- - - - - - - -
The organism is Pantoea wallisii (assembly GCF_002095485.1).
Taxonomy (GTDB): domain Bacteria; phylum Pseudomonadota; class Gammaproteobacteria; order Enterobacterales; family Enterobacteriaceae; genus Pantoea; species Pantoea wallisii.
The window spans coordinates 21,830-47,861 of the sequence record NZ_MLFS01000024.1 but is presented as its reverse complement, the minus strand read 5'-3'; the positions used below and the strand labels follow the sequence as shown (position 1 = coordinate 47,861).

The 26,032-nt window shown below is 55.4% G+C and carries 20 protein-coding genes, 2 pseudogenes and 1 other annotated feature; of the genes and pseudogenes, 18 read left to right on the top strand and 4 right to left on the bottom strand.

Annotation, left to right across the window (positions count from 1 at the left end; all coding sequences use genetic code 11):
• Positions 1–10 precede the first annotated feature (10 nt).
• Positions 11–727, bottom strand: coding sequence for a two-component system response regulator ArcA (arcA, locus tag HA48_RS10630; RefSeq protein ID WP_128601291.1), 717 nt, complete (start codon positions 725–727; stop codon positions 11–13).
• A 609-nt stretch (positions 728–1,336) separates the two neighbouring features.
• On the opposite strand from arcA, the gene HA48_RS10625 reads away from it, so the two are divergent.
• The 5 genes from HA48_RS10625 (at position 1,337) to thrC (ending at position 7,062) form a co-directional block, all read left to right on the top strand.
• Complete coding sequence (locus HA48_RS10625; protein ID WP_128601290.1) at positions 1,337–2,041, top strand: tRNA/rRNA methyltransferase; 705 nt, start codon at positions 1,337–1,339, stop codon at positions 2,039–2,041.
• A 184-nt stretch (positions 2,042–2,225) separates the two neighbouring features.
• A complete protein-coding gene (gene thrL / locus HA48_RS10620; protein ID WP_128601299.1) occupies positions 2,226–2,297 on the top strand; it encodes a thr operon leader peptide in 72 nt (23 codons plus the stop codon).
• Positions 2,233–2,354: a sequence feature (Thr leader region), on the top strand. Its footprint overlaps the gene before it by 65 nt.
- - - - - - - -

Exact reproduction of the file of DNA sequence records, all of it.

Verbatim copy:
The organism is Pantoea wallisii (assembly GCF_002095485.1).
Taxonomy (GTDB): domain Bacteria; phylum Pseudomonadota; class Gammaproteobacteria; order Enterobacterales; family Enterobacteriaceae; genus Pantoea; species Pantoea wallisii.
The window spans coordinates 21,830-47,861 of the sequence record NZ_MLFS01000024.1 but is presented as its reverse complement, the minus strand read 5'-3'; the positions used below and the strand labels follow the sequence as shown (position 1 = coordinate 47,861).

The 26,032-nt window shown below is 55.4% G+C and carries 20 protein-coding genes, 2 pseudogenes and 1 other annotated feature; of the genes and pseudogenes, 18 read left to right on the top strand and 4 right to left on the bottom strand.

Annotation, left to right across the window (positions count from 1 at the left end; all coding sequences use genetic code 11):
• Positions 1–10 precede the first annotated feature (10 nt).
• Positions 11–727, bottom strand: coding sequence for a two-component system response regulator ArcA (arcA, locus tag HA48_RS10630; RefSeq protein ID WP_128601291.1), 717 nt, complete (start codon positions 725–727; stop codon positions 11–13).
• A 609-nt stretch (positions 728–1,336) separates the two neighbouring features.
• On the opposite strand from arcA, the gene HA48_RS10625 reads away from it, so the two are divergent.
• The 5 genes from HA48_RS10625 (at position 1,337) to thrC (ending at position 7,062) form a co-directional block, all read left to right on the top strand.
• Complete coding sequence (locus HA48_RS10625; protein ID WP_128601290.1) at positions 1,337–2,041, top strand: tRNA/rRNA methyltransferase; 705 nt, start codon at positions 1,337–1,339, stop codon at positions 2,039–2,041.
• A 184-nt stretch (positions 2,042–2,225) separates the two neighbouring features.
• A complete protein-coding gene (gene thrL / locus HA48_RS10620; protein ID WP_128601299.1) occupies positions 2,226–2,297 on the top strand; it encodes a thr operon leader peptide in 72 nt (23 codons plus the stop codon).
• Positions 2,233–2,354: a sequence feature (Thr leader region), on the top strand. Its footprint overlaps the gene before it by 65 nt.